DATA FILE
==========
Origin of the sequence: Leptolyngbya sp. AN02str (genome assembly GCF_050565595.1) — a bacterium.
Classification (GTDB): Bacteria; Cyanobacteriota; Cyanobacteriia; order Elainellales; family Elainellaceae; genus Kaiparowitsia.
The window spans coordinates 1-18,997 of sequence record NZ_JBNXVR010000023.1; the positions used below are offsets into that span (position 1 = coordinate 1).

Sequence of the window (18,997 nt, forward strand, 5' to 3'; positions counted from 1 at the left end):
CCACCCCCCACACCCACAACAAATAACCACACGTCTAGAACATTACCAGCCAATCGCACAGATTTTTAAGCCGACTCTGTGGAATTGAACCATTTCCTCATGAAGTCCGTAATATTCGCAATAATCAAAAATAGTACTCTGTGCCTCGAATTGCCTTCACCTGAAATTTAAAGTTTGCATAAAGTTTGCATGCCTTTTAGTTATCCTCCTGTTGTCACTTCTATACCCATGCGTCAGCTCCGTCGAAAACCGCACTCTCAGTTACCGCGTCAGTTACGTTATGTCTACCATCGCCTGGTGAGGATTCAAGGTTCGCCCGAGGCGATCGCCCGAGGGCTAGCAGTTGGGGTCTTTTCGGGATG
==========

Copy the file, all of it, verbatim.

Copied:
Origin of the sequence: Leptolyngbya sp. AN02str (genome assembly GCF_050565595.1) — a bacterium.
Classification (GTDB): Bacteria; Cyanobacteriota; Cyanobacteriia; order Elainellales; family Elainellaceae; genus Kaiparowitsia.
The window spans coordinates 1-18,997 of sequence record NZ_JBNXVR010000023.1; the positions used below are offsets into that span (position 1 = coordinate 1).

Sequence of the window (18,997 nt, forward strand, 5' to 3'; positions counted from 1 at the left end):
CCACCCCCCACACCCACAACAAATAACCACACGTCTAGAACATTACCAGCCAATCGCACAGATTTTTAAGCCGACTCTGTGGAATTGAACCATTTCCTCATGAAGTCCGTAATATTCGCAATAATCAAAAATAGTACTCTGTGCCTCGAATTGCCTTCACCTGAAATTTAAAGTTTGCATAAAGTTTGCATGCCTTTTAGTTATCCTCCTGTTGTCACTTCTATACCCATGCGTCAGCTCCGTCGAAAACCGCACTCTCAGTTACCGCGTCAGTTACGTTATGTCTACCATCGCCTGGTGAGGATTCAAGGTTCGCCCGAGGCGATCGCCCGAGGGCTAGCAGTTGGGGTCTTTTCGGGATG